The news leaves open other questions, including what processor platform Nokia will adopt. Most of the first crop of Windows Phones used Qualcomm's Snapdragon processor.
Nokia struck a broad development deal with Intel in June 2009 that included work on the mobile Linux software that ultimately became MeeGo. Intel had hoped to make Nokia a lead OEM for a 32nm smartphone SoC based on its Atom processor, a prospect that now appears dim.
The deal also says nothing about Nokia's plans in the emerging tablet market. Nokia has shipped Wintel-based netbooks and dabbled in other mobile form factors, but not taken a position on tablets to date.
By embracing Windows Phone, Nokia effectively rings a death knell both for Nokia's legacy Symbian platform and to its emerging MeeGo platform co-developed with Intel. In a leaked letter from Elop earlier this week, he complained the company's development efforts were so slow it might only ship one MeeGo phone by the end of 2011. In press announcements, Nokia said it still plans to ship a MeeGo system this year.
As part of the deal, Nokia announced it will make MeeGo open source and it will make Symbian a "franchise platform," but what it means by that term is unclear. Nokia had already made Symbian an open source OS, and other Symbian partners such as Motorola have abandoned Symbian for Google Android.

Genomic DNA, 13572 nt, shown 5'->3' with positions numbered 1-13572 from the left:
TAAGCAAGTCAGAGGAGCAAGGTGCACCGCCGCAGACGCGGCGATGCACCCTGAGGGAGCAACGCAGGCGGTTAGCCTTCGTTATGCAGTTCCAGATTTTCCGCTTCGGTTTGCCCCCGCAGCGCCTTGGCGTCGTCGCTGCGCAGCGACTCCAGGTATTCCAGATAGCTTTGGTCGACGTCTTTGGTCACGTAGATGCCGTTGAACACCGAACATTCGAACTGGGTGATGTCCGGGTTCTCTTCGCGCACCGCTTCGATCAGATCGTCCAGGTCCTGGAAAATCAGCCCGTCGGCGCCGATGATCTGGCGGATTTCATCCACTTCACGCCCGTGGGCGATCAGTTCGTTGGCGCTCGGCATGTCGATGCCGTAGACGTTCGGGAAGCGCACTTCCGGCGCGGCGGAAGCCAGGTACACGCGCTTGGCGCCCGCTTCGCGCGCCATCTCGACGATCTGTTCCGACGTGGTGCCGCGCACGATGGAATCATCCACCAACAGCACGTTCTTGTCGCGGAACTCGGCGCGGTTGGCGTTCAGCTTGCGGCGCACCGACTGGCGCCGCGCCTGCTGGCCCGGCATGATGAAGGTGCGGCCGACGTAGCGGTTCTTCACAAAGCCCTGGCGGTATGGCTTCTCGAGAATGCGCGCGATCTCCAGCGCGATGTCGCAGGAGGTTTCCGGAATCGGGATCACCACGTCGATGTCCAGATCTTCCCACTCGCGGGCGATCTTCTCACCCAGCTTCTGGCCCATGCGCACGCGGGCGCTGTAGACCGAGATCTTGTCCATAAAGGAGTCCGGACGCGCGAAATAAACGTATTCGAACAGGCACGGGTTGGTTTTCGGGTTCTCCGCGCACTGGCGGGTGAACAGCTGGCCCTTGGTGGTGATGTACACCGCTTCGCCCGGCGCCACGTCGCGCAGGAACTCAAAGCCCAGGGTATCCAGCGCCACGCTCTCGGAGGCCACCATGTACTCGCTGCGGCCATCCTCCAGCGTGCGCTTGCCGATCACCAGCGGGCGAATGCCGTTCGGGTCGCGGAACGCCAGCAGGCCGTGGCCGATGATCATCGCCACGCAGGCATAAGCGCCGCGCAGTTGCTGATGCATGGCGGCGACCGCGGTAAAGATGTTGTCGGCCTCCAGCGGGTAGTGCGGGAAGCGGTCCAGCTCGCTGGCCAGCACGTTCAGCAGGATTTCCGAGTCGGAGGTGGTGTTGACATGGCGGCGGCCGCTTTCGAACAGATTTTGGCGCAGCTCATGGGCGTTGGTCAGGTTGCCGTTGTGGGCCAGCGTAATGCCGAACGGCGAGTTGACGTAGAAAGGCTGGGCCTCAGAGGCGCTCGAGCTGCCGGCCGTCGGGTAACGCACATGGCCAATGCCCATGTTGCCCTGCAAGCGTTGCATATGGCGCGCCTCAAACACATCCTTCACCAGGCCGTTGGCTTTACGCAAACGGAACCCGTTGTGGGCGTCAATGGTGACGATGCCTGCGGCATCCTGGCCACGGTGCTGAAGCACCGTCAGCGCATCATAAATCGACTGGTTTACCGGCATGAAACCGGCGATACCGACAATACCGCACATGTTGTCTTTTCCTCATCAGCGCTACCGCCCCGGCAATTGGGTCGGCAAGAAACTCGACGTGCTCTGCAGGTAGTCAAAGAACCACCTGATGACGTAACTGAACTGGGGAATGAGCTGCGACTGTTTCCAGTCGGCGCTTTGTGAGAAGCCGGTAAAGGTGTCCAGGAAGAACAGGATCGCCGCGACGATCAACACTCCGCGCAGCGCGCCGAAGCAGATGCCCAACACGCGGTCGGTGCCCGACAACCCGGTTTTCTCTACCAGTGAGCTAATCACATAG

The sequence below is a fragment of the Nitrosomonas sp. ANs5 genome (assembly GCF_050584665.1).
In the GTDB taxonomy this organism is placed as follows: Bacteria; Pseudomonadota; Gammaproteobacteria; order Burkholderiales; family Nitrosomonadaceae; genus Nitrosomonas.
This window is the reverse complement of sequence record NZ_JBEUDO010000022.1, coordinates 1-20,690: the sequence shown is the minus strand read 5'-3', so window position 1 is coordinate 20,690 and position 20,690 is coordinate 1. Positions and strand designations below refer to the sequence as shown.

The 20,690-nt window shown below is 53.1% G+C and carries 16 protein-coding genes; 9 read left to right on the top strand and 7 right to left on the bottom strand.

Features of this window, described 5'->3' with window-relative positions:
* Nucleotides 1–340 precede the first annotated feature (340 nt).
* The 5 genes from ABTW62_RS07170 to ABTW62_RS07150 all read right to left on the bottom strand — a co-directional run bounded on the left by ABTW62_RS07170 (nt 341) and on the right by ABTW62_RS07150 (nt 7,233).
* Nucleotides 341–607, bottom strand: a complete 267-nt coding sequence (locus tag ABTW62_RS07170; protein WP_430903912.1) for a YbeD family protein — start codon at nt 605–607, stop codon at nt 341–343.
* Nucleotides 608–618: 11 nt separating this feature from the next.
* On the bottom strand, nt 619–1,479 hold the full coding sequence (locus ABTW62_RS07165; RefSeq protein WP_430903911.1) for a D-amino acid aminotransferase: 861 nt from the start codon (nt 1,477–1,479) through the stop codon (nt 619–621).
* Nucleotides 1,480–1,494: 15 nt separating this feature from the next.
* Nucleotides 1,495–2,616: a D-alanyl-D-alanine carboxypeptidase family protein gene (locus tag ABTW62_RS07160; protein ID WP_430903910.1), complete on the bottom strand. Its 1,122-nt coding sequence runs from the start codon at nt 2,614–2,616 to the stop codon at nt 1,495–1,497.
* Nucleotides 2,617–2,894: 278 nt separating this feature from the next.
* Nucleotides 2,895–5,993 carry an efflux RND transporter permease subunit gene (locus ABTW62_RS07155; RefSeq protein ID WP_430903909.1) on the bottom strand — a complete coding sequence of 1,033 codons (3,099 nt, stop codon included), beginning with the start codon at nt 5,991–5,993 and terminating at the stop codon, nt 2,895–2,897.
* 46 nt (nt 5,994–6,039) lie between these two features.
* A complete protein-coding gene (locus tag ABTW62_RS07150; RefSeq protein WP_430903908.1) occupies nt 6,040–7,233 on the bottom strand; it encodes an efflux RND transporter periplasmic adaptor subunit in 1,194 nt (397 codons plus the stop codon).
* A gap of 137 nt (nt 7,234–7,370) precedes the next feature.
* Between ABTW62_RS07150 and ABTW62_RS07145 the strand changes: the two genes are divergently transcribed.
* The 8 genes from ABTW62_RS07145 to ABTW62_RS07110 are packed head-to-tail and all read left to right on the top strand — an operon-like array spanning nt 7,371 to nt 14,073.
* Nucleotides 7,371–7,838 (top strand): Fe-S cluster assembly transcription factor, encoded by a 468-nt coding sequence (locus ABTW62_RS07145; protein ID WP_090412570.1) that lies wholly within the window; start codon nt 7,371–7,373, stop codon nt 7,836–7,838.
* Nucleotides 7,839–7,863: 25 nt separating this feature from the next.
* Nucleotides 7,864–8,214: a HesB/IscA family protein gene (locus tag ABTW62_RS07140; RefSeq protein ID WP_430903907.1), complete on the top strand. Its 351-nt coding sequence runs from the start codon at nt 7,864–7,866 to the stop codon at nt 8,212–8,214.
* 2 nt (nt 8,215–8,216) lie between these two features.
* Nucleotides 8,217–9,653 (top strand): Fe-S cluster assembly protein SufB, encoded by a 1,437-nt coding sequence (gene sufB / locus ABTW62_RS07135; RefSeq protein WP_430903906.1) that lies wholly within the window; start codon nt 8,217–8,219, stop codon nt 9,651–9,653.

Nokia said it has an installed base of 200 million Symbian handsets. Nokia expects to sell approximately 150 million more Symbian devices in the years to come, it said.
The Finnish cellphone giant will be especially vulnerable until it gets a family of Windows Phone handsets out the door. Meanwhile most developers likely will abandon any efforts on Symbian and MeeGo.
Some analysts including Will Strauss, principal of Forward Concepts (Tempe, Ariz.), praised the deal as a win-win.
"Nokia badly needed a non-Symbian OS," Strauss said. "Adopting Android would make them simply another me-too house, and MeeGo has not been proven," he said.
"Although Windows Phone is late and badly trailing iOS and Android, the reviews have been generally very good, but Windows Phone is on very few handsets, and Nokia fills that need for Microsoft," he added.
Analyst Mark McKechnie of Gleacher & Company agreed. “We believe the combined Microsoft/Nokia ecosystem puts both companies in a stronger position in the battle for third, with RIM's Blackberry and Hewlett-Packard [and its WebOS] still in the race,” he said.
In a London press conference, Elop said the deal makes the smartphone business a three-horse race, presumably referring to Apple's iOS and Android as the other players. But his comment conveniently overlooked Research in Motion which is broadly expected to maintain a strong player.
"Nokia and Microsoft will combine our strengths to deliver an ecosystem with unrivalled global reach and scale," said Elop at the news conference.
"The partnership provides incredible scale, vast expertise and software innovation and a proven ability to execute," said Microsoft CEO Steven Ballmer on hand for the event.